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The Java Developers' Introduction to XDoclet

Want a great timesaver when working with EJB development? With XDoclet you can create EJBs, SessionBeans, and MessageBeans without having to create interfaces, XML descriptors, or server-specific files. Go step by step with Marcus Zarra through the basic implementation of XDoclet.
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Most of the instructions that exist on the net for XDoclet read like stereo instructions. They provide a tremendous amount of information, but it is scattered and disjointed—they don't give you a clear picture of how to use this tool. To clear up the confusion, this article outlines the base needed to get started using XDoclet. I will be using JBoss as the example application server to code against.

First, let me discuss the tools I will use. To make this tutorial as generic as possible, I do not use any specific IDE. Feel free to use whatever is your preference. All the examples detailed below can be written in any plain text editor: Notepad, vi, emacs, or something more complicated. To work along with these examples, you should download and set up the following tools:


The installation and setup instructions for these tools are beyond the scope of this article. There are Readme documents provided with each tool to help you.

Entity Bean

Let's dive right in and start with an entity bean. First, here is the code for an entity bean without XDoclet (I am detailing only the bean itself; not any of the interfaces):

package com.dzrealms.example.entity;

import javax.ejb.EntityBean;
import javax.ejb.EntityContext;
import javax.ejb.RemoveException;
import javax.ejb.CreateException;

public abstract class ExampleBean implements EntityBean {

  public Integer ejbCreate() throws CreateException {
   return null;

  public void ejbPostCreate() {


  public abstract Integer getID();
  public abstract void setID(Integer i);
  public abstract String getName();
  public abstract void setName(String s);
  public abstract String getValue();
  public abstract void setValue(String s);

  public void setEntityContext(EntityContext context) {

  public void unsetEntityContext() {

  public void ejbRemove() throws RemoveException {

  public void ejbActivate() {

  public void ejbPassivate() {

  public void ejbLoad() {

  public void ejbStore() {

This bean is not very special. It has a default creation method, an ID to be used as the primary key, a name, and a value. Normally, to create this EJB by hand, we would have to create at least one home interface and one reference interface—both of them being either remote or local. In addition, we would have to create or update the application.xml and the server-specific xml files to be able to utilize this bean. That's a lot of work!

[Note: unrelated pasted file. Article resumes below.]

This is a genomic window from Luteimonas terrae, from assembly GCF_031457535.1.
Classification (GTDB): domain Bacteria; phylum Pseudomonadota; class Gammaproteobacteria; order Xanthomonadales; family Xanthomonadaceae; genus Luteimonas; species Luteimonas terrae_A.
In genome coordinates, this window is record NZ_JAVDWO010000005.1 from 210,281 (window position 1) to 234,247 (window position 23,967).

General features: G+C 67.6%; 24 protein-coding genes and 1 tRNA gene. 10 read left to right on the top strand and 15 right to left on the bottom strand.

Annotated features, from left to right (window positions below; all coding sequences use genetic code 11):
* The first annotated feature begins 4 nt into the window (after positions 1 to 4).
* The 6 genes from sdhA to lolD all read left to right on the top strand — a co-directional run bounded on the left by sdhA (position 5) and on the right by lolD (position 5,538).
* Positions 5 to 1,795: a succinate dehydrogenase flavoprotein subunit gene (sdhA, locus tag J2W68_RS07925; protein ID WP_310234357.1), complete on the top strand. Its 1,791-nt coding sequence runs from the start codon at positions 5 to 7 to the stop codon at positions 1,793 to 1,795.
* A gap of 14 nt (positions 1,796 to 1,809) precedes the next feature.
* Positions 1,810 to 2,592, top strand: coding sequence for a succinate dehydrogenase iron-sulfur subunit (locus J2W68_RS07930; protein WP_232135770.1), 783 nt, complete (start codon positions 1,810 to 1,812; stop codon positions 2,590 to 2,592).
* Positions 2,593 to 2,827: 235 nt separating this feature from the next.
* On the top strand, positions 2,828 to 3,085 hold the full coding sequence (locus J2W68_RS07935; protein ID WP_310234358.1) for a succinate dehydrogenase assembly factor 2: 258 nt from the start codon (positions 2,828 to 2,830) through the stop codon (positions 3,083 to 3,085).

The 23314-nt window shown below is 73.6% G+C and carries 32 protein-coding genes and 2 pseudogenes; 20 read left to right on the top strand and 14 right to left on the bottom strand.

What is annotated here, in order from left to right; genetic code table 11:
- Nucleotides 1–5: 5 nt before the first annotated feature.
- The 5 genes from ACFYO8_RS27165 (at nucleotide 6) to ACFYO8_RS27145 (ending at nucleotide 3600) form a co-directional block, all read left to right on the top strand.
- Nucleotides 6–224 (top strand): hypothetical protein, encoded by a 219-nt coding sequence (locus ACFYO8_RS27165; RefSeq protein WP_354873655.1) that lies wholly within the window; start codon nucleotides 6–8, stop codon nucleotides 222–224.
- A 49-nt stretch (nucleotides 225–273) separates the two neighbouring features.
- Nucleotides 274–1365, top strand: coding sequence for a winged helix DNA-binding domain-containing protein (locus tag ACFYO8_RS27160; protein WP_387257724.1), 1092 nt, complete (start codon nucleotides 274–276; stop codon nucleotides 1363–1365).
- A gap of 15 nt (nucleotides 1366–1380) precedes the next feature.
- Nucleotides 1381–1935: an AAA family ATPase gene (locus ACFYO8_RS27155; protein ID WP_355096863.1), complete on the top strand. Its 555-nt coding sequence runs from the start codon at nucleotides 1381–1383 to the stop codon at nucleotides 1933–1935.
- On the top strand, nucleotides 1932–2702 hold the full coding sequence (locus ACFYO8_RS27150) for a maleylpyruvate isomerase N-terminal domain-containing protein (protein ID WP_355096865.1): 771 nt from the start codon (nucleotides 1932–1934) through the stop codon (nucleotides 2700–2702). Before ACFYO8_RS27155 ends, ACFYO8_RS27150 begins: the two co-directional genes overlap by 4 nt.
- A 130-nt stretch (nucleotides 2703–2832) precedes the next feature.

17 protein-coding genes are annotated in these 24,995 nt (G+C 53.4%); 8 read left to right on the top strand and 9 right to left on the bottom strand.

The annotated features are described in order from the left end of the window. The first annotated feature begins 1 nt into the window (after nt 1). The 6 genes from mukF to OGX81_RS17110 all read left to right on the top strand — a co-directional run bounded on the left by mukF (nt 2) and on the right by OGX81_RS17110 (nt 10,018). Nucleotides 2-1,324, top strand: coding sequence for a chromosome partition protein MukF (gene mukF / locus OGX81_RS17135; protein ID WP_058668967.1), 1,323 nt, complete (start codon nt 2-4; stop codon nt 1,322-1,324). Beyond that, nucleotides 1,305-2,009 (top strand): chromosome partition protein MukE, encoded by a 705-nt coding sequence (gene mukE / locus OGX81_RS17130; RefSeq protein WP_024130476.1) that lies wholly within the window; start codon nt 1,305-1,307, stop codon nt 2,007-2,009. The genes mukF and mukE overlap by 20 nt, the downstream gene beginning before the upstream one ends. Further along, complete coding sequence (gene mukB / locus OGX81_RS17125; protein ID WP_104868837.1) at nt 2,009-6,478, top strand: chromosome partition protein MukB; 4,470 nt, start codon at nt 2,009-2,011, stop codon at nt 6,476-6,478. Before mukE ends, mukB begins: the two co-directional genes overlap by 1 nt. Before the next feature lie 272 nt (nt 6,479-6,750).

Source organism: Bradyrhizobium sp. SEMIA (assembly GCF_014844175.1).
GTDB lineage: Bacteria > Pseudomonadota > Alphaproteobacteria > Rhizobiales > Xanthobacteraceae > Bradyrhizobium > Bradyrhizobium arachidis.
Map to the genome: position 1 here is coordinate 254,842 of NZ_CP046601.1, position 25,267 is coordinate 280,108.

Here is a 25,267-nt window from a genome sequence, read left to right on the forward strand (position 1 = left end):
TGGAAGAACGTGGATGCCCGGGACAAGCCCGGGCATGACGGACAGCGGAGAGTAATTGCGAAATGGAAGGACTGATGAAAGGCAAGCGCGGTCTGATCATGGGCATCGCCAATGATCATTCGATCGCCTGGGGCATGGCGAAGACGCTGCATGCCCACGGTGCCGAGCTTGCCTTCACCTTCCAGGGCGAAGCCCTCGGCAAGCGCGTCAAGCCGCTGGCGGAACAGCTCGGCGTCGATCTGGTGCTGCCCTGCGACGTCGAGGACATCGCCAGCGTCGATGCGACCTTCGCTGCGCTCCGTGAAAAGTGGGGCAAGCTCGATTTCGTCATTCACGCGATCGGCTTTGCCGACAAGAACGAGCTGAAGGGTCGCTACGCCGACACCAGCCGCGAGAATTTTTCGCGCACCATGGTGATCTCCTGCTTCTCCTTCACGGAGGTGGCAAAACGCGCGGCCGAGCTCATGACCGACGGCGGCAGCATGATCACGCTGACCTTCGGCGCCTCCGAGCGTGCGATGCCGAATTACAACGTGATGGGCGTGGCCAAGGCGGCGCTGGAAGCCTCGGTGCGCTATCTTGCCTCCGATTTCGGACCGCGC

With XDoclet, we will eliminate all that work. Although it requires the bean itself to be a bit more complex, the overall amount of work required is dramatically reduced.

Let's break down the components of XDoclet. XDoclet works by placing reading a set of javadoc tags in the source code and then generating the appropriate interfaces and xml files. These tags can get quite complex because there is a large amount of configurability available. The tags come in two flavors: method level tags and class level tags. The method level tags are just what the name suggests—they define information about a specific method. The class level tags do the bulk of the work so therefore we will tackle them first.

Class Level Tags

Here's what the class level tags for my ExampleBean class look like:

 * @ejb.bean name="ExampleBean"
 *      jndi-name="example/remote/ExampleBean"
 *      local-jndi-name="example/local/ExampleBean"
 *      cmp-version="2.x"
 *      primkey-field="ID"
 *      schema="Example"
 * @ejb.persistence table-name="example"
 * @ejb.interface remote-class="com.dzrealms.example.entity.ExampleRemote"
 *        local-class="com.dzrealms.example.entity.ExampleLocal"
 * @ejb.home remote-class="com.dzrealms.example.entity.ExampleHomeRemote"
 *      local-class="com.dzrealms.example.entity.ExampleHomeLocal"
 * @jboss.entity-command name="mysql-get-generated-keys"
 * @jboss.unknown-pk class="java.lang.Integer"
 *          auto-increment="true"

This is the least amount of information needed for XDoclet to function properly. These tags detail the local and remote JNDI names, the names of all of the homes, and the interfaces for this bean.



This tag is the name of the bean, which is used in references for relationships and used by XDoclet to supply the name of the bean in the descriptors. The name you choosecan be anything you want, but it must be unique to the application.


This tag is rolled up with the name tag. Generally, each tag that has the same prefix can be rolled up together, but there are a few exceptions to this rule (I will point out these exceptions as they occur).

The jndi-name tag specifies the jndi name of the remote home reference. This is the name used to get a reference to the remote home of this bean for creation and lookups.


This tag specifies the jndi name of the local home reference. This name is used to get a reference to the remote home of the bean for creation and lookups.


This tag informs XDoclet which version of Container Managed Persistence is to be used with the bean. This information is used in the construction of the descriptors.


This tag specifies which field is the primary key. Using the rules of JavaBeans, the primary key methods are resolved from this name. In our example, the primary key is specified as "ID"; therefore, the methods getID and setID will get and set the primary key.


This tag specifies the schema for this bean. The schema is used by Java's enterprise query language.



This tag specifies the name of the table associated with this bean. The table name does not have to match the bean name and normally it doesn't match. Although this tag can be omitted, it is not recommended.



This tag tells XDoclet what to name the interface to be used as the remote interface for the bean. The fully qualified package name is required.


This tag tells XDoclet what to name the interface to be used as the local interface for the bean. The fully qualified package name is required.



This tag tells XDoclet what to name the class to be used as the remote home for the bean. The fully qualified package name is required.


This tag tells XDoclet what to name the class to be used as the local home for the bean. The fully qualified package name is required.


Because I am using JBoss as my application server, I need to tell XDoclet how to handle the generation of primary keys. This tag tells XDoclet to add mysql-get-generated-keys as the key generator. This will be added to the jboss specific descriptors.